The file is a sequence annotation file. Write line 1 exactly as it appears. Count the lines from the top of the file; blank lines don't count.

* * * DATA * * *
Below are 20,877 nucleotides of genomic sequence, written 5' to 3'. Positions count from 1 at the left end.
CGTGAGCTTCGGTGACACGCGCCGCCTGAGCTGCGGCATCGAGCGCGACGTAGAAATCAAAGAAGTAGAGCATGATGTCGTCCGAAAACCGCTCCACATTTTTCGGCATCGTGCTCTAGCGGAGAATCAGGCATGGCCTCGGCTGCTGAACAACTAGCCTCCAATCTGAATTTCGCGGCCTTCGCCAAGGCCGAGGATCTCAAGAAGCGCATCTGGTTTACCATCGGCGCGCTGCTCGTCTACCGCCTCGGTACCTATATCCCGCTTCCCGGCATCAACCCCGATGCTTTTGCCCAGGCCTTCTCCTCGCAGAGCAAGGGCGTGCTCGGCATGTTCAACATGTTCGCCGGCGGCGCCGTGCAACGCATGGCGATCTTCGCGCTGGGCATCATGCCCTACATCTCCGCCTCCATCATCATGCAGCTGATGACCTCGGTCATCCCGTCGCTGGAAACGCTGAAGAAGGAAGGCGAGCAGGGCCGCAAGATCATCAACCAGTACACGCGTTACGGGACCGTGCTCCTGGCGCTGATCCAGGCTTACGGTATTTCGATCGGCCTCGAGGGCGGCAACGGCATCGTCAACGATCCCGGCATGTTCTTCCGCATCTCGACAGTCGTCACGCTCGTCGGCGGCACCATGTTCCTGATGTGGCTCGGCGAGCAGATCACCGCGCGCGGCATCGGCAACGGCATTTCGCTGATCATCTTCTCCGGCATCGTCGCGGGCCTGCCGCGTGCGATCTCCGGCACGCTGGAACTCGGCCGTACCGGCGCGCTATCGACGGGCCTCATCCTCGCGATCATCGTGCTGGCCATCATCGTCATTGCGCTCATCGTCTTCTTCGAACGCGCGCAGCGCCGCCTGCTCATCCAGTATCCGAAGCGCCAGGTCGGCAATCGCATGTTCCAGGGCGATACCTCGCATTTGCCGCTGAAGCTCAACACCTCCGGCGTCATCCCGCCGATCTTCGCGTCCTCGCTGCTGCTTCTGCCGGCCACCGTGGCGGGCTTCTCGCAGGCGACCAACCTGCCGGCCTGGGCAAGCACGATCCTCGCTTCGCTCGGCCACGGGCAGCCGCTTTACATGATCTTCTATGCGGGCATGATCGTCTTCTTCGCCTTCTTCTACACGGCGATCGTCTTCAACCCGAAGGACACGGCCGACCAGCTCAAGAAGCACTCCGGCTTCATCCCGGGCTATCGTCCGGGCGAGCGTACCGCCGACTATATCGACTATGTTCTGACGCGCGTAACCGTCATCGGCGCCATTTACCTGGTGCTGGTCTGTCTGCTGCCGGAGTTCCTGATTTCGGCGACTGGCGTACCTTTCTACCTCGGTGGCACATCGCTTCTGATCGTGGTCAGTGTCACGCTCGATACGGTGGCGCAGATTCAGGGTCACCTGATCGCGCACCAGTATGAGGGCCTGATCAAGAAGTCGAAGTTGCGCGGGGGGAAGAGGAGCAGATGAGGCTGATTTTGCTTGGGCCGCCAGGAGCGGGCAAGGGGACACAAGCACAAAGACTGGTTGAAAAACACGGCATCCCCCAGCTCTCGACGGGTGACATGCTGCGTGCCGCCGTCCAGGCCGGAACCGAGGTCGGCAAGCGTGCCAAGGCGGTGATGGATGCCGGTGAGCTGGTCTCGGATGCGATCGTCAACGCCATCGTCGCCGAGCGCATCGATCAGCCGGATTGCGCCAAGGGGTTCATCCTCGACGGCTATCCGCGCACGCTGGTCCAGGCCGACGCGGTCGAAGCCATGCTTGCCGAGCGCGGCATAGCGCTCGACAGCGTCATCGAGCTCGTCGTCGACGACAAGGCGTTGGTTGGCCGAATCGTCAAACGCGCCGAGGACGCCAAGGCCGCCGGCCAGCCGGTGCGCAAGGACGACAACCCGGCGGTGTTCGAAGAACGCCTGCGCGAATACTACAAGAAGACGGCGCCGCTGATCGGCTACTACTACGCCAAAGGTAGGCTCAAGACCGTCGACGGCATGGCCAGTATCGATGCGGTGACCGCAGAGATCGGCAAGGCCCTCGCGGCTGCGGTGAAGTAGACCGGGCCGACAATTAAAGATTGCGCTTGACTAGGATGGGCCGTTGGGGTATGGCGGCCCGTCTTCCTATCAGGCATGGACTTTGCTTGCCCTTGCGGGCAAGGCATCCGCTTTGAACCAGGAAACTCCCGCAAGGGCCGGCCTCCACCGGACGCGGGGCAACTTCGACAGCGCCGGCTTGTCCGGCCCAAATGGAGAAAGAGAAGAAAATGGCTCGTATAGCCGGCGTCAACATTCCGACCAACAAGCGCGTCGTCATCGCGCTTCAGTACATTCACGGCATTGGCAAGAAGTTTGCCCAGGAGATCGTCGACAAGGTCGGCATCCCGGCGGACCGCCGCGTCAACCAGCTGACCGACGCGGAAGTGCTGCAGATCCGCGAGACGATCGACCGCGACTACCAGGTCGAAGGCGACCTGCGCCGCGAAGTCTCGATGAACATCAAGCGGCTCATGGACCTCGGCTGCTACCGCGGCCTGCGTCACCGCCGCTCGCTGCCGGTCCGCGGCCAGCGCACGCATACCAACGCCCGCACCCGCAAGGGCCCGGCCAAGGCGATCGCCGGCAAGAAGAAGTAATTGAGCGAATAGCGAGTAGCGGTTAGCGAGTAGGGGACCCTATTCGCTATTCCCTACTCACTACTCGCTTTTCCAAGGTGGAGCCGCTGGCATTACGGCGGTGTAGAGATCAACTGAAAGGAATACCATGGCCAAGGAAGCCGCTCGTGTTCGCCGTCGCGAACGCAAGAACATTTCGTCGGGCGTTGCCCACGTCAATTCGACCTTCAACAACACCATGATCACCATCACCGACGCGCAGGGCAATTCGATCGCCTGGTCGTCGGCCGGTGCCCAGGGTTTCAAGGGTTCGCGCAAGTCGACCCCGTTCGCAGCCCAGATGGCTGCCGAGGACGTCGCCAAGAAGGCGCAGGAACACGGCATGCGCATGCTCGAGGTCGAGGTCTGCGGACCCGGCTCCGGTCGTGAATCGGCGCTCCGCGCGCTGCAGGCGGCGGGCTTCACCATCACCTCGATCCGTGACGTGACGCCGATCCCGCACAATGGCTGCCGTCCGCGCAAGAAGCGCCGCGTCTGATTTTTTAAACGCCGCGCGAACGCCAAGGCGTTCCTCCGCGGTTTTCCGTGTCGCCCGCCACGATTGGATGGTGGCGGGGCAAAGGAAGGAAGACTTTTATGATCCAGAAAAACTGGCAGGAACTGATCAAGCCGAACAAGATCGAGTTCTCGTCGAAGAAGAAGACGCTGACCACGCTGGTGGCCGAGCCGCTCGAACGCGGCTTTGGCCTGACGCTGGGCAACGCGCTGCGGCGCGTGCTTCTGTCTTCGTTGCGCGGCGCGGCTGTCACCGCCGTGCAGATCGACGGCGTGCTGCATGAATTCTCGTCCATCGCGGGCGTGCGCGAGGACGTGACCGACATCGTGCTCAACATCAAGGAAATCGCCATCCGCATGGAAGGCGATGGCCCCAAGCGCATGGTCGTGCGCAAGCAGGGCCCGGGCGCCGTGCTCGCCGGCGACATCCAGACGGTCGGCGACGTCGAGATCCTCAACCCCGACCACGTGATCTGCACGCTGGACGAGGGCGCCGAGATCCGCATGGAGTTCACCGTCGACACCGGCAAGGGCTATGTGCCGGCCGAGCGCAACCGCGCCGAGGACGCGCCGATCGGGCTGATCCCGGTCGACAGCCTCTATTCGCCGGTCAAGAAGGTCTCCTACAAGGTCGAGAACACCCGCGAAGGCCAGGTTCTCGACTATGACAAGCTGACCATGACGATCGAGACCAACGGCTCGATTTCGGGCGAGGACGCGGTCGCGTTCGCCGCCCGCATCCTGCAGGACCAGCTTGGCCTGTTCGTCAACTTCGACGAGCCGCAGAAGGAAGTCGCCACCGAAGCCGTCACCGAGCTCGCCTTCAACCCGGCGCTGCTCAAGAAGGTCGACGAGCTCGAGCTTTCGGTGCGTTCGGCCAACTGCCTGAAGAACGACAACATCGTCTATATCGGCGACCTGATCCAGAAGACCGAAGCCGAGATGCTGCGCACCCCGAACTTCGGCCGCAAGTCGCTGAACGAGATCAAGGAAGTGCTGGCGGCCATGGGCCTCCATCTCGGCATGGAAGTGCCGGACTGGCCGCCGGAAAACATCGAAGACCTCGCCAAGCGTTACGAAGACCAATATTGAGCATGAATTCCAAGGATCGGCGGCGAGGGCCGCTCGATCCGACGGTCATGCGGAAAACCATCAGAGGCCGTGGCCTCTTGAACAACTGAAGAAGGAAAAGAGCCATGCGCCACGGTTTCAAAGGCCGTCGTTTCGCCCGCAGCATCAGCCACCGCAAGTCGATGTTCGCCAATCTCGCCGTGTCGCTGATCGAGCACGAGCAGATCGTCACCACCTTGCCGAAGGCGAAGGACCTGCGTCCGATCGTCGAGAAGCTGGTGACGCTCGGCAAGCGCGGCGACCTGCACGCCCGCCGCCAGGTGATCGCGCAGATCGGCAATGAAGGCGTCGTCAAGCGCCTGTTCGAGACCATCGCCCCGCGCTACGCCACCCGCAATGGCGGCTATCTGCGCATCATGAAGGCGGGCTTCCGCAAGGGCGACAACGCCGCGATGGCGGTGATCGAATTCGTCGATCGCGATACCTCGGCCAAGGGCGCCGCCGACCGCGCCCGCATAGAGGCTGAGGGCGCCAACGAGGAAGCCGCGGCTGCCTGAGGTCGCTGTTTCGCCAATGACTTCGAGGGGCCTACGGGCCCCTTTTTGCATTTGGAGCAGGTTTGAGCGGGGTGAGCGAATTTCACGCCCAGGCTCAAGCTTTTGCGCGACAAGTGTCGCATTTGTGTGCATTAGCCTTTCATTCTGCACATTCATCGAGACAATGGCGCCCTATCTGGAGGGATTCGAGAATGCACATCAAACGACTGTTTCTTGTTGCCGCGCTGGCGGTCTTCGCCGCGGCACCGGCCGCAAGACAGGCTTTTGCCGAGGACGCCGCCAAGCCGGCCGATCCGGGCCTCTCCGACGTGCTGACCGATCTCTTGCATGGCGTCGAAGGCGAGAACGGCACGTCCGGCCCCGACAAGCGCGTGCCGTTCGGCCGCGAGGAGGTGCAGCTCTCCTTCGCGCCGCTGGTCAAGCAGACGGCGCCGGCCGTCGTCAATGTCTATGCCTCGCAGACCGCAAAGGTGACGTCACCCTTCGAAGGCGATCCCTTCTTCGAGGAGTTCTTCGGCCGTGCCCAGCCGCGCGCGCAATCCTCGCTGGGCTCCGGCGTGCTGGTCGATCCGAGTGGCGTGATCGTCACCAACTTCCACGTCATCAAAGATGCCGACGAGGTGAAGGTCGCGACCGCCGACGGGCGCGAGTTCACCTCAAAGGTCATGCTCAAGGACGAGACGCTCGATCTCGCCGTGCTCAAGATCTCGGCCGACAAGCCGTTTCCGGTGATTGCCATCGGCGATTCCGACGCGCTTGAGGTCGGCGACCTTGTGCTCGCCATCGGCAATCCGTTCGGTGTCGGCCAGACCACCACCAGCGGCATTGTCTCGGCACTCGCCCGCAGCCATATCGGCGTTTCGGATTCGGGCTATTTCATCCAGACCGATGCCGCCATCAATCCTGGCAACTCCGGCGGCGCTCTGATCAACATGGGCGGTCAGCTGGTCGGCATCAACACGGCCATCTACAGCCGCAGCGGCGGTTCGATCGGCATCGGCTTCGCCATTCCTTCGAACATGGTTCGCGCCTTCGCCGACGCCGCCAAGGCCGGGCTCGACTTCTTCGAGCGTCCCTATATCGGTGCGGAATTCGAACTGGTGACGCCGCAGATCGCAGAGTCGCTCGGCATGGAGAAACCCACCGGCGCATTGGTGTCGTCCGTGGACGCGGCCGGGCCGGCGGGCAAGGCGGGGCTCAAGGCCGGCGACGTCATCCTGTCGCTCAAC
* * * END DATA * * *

Below are 20,877 nucleotides of genomic sequence, written 5' to 3'. Positions count from 1 at the left end.